Regulation of immunity and disease resistance by commensal microbes and chromatin modifications during zebrafish development

Jorge Galindo-Villegas, Diana Garciá-Moreno, Sofia De Oliveira, José Meseguer, Victoriano Mulero

Research output: Contribution to journalArticlepeer-review

89 Scopus citations

Abstract

How fish larvae are protected frominfection before the maturation of adaptive immunity, a process which may take up to several weeks in most species, has long been a matter of speculation. Using a germ-free model, we show that colonization by commensals in newly hatched zebrafish primes neutrophils and induces several genes encoding proinflammatory and antiviral mediators, increasing the resistance of larvae to viral infection. Commensal microbe recognition was found to be mediated mainly through a TLR/MyD88 signaling pathway, and professional phagocytes were identified as the source of these immunemediators. However, the induction of proinflammatory and antiviral genes, but not of antimicrobial effector genes, also required the covalent modification of histone H3 at gene promoters. Interestingly, chromatin modifications were not altered by commensal microbes or hatching. Taken together, our results demonstrate that gene-specific chromatin modifications are associated with the protection of zebrafish larvae against infectious agents before adaptive immunity has developed and prevent pathologies associated with excessive inflammation during development.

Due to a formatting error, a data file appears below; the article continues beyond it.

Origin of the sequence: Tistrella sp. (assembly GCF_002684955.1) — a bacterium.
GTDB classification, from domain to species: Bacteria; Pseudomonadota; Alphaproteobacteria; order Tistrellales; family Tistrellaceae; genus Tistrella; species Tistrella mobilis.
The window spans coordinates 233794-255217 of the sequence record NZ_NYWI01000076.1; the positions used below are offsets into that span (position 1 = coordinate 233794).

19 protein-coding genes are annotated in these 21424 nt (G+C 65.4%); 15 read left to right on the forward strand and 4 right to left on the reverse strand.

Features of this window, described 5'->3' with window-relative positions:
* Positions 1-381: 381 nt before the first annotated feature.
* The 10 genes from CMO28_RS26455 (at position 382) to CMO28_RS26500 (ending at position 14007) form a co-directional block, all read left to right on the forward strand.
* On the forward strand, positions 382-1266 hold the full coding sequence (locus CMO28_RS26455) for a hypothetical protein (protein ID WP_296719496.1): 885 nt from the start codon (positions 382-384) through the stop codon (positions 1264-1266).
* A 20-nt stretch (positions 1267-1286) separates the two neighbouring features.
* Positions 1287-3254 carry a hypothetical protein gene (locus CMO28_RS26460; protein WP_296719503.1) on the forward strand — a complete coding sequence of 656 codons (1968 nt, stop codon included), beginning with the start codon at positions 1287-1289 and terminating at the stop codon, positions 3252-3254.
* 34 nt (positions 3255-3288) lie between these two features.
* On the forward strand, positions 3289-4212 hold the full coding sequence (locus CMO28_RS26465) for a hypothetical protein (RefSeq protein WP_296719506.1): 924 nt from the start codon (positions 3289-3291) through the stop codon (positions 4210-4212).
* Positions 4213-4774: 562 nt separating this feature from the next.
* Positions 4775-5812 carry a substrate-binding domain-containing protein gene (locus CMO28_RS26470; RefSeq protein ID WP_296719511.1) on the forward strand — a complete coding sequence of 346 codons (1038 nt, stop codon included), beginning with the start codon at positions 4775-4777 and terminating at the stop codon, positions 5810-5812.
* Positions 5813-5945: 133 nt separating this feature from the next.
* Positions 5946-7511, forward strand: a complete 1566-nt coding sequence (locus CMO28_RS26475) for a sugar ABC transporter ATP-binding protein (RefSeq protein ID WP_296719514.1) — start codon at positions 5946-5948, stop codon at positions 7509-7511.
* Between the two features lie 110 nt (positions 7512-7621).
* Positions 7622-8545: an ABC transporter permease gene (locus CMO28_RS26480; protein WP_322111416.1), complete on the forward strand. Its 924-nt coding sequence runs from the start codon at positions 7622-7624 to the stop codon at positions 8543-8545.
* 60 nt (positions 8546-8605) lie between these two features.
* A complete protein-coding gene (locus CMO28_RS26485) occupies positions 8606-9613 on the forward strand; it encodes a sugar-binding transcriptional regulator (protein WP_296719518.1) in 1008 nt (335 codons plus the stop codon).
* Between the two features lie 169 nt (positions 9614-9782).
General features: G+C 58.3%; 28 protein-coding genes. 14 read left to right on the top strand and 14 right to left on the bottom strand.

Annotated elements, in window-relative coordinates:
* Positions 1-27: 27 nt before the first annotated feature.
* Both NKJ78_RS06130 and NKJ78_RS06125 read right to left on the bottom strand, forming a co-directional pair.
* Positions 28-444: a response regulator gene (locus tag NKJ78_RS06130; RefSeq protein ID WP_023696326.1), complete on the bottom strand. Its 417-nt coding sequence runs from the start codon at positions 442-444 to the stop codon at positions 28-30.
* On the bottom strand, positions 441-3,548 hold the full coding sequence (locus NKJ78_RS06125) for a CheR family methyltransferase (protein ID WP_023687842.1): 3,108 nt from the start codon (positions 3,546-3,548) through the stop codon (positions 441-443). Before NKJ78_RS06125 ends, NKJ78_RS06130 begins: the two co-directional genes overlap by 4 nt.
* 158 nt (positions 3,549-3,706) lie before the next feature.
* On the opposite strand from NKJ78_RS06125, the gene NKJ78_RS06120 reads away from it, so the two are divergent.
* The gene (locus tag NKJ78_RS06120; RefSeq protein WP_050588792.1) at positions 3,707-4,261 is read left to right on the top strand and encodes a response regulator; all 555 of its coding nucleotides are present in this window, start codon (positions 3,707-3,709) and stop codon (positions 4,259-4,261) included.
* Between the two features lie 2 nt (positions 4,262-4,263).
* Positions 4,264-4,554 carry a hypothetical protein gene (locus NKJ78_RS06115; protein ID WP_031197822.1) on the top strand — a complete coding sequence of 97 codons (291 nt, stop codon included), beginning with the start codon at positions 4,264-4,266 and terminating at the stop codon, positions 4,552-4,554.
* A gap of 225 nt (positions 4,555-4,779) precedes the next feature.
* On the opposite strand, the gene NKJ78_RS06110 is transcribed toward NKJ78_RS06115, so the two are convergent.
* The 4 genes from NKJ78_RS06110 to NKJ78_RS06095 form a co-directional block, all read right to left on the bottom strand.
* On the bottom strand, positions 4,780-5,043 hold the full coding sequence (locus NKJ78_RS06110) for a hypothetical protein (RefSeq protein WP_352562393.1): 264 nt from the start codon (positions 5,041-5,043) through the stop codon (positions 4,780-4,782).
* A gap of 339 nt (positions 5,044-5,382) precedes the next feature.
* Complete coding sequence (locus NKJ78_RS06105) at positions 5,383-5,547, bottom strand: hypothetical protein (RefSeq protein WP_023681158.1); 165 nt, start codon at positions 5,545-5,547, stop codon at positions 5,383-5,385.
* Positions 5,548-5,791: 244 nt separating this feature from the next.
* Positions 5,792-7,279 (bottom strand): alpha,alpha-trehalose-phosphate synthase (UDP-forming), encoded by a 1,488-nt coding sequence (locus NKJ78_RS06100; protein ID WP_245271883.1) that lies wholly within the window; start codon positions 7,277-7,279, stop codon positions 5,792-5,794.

Original languageEnglish (US)
Pages (from-to)E2605-E2614
JournalProceedings of the National Academy of Sciences of the United States of America
Volume109
Issue number39
DOIs
StatePublished - Sep 25 2012

Keywords

  • Cytokines
  • Epigenetic
  • Evolution
  • Gene regulation
  • Live imaging

ASJC Scopus subject areas

  • General

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